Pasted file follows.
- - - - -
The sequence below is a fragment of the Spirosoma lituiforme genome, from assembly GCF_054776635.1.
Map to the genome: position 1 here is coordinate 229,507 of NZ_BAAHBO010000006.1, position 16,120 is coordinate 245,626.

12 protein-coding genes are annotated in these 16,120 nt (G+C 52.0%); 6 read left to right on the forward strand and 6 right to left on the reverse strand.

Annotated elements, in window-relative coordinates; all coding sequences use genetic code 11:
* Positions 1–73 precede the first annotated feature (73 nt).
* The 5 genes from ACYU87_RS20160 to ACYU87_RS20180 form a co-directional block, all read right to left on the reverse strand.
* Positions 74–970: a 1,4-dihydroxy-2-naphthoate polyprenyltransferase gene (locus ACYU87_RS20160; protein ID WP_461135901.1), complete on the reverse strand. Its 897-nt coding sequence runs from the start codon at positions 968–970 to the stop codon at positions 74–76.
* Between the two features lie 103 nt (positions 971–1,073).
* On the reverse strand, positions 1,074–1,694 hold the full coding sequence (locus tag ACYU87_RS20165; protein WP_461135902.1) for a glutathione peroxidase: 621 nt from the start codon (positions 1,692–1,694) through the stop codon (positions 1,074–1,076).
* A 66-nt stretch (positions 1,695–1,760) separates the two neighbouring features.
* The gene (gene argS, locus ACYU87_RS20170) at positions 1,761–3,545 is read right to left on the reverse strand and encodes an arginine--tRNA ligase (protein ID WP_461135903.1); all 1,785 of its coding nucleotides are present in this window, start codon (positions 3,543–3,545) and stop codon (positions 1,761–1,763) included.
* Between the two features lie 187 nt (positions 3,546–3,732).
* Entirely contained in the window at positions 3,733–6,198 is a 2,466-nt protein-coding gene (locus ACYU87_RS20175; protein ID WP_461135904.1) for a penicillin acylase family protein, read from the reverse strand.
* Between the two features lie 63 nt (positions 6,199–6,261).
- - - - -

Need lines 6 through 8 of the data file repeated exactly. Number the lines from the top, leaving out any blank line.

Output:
* The 5 genes from ACYU87_RS20160 to ACYU87_RS20180 form a co-directional block, all read right to left on the reverse strand.
* Positions 74–970: a 1,4-dihydroxy-2-naphthoate polyprenyltransferase gene (locus ACYU87_RS20160; protein ID WP_461135901.1), complete on the reverse strand. Its 897-nt coding sequence runs from the start codon at positions 968–970 to the stop codon at positions 74–76.
* Between the two features lie 103 nt (positions 971–1,073).